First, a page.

10 Ways to Sell Your Art Outside of a Gallery

Starting to sell your art as prints for people to hang on their walls is a fantastic way of getting your art noticed while making some money. Marketing tees and apparel is one thing – you can create lifestyle photography, use your friends as models and walking billboards, create style guides, etc. But how do you sell your art in an engaging way?

Here are 10 ways to sell your art

1. Offer different types of canvases

Problem: Just like some people prefer tri-blend to normal cotton tees, people also prefer different kinds of wall art. 

Solution: There are some super fancy ways you can do this, like offering your art on metal or plexiglass or dinosaur bone (that’s not a thing). But you don’t have to get too crazy with it. Offering both paper wall art prints and stretched canvas in a wide variety of sizes like you can do with Artist Shops is a simple way of offering a few different types of wall art while also keeping it affordable. 

2. Make it approachable to the buyer

Problem: It’s easy to think that unless you’re buying a cheap-o poster, covering your walls with art is gonna cost you a paycheck. But art on prints/stretched canvas is high quality while still being comfortably affordable. And that’s important secret to let your audience in on!

Solution: One way to alert people of this is to offer art both framed and unframed, cutting out the extra cost (and effort) of going out and finding frames for your prints. You can also use content marketing to do this, offering DIY posts like “How to Display Un-framed Wall Art” (like using clothespins or alligator clips), or “How to Make Your Apartment Artsy Chic Under $100 Dollars,” etc.

kelsey_zigmund_wall_art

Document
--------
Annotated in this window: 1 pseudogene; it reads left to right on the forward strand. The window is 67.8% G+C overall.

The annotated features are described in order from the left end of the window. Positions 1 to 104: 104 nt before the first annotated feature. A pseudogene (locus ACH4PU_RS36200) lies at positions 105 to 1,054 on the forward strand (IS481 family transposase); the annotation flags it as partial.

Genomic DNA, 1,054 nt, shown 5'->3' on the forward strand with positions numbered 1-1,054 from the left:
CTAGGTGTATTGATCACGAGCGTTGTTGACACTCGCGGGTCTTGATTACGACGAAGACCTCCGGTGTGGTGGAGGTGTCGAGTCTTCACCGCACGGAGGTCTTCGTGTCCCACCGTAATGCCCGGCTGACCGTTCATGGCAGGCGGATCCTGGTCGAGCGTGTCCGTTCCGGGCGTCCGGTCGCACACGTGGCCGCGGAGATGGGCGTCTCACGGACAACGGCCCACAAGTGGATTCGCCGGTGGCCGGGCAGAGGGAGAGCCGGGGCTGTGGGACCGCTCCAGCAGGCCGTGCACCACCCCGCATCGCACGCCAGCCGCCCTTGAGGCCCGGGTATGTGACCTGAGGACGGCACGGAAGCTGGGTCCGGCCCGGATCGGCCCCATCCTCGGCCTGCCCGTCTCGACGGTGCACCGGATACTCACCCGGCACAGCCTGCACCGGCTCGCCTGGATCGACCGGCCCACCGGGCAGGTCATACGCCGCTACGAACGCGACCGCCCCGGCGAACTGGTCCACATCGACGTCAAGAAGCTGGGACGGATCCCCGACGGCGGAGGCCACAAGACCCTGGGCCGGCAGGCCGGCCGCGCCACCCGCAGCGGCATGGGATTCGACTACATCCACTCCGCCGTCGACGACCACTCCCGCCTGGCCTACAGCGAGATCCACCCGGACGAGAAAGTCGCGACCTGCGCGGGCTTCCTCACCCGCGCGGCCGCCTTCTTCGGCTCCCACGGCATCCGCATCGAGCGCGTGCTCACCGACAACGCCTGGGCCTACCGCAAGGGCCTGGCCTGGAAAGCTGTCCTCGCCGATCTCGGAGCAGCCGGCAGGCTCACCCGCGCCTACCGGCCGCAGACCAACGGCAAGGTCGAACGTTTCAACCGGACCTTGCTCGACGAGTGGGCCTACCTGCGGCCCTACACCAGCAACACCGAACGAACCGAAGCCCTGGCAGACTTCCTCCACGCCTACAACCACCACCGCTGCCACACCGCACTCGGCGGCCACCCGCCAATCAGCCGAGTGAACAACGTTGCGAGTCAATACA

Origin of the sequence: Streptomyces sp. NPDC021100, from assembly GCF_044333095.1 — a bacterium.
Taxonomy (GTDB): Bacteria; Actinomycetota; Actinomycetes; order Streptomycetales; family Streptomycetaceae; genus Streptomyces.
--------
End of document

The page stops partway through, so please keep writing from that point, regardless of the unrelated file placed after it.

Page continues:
3. Display your art in coffee shops and alternative venues

Problem: Sure, having an online store is great. But you’re selling wall art – it’d be cool to sell your art while it’s publicly displayed on walls, right?

Solution: There’s an episode of Broad City where one of the main characters has her art in a “gallery show,” which ends up just being a sandwich shop displaying her art. Besides being a super funny episode, it’s also accurate: almost anywhere can be turned into a gallery.

sandwich-shop

Displaying your wall art in a coffee shops/bars/alternative gallery shows that attract the audience you’re looking to attract isn’t the best way of getting a ton of money flowing in, but the goal here is exposure. Include business cards with your name and social media handles so that people can explore more of your work at home, and offer your work already framed for the venues you want to display it at. This is also a great way to build email lists at opening/closing gallery show receptions. And hey, when you can get a few IRL sales along with exposure? It’s a win-win.

4. Find creative ways to content market

Problem: We all know that posting “BUY MY ART” on social media never works. So how do you market and sell your art on social media in a non-sales-pitchy way?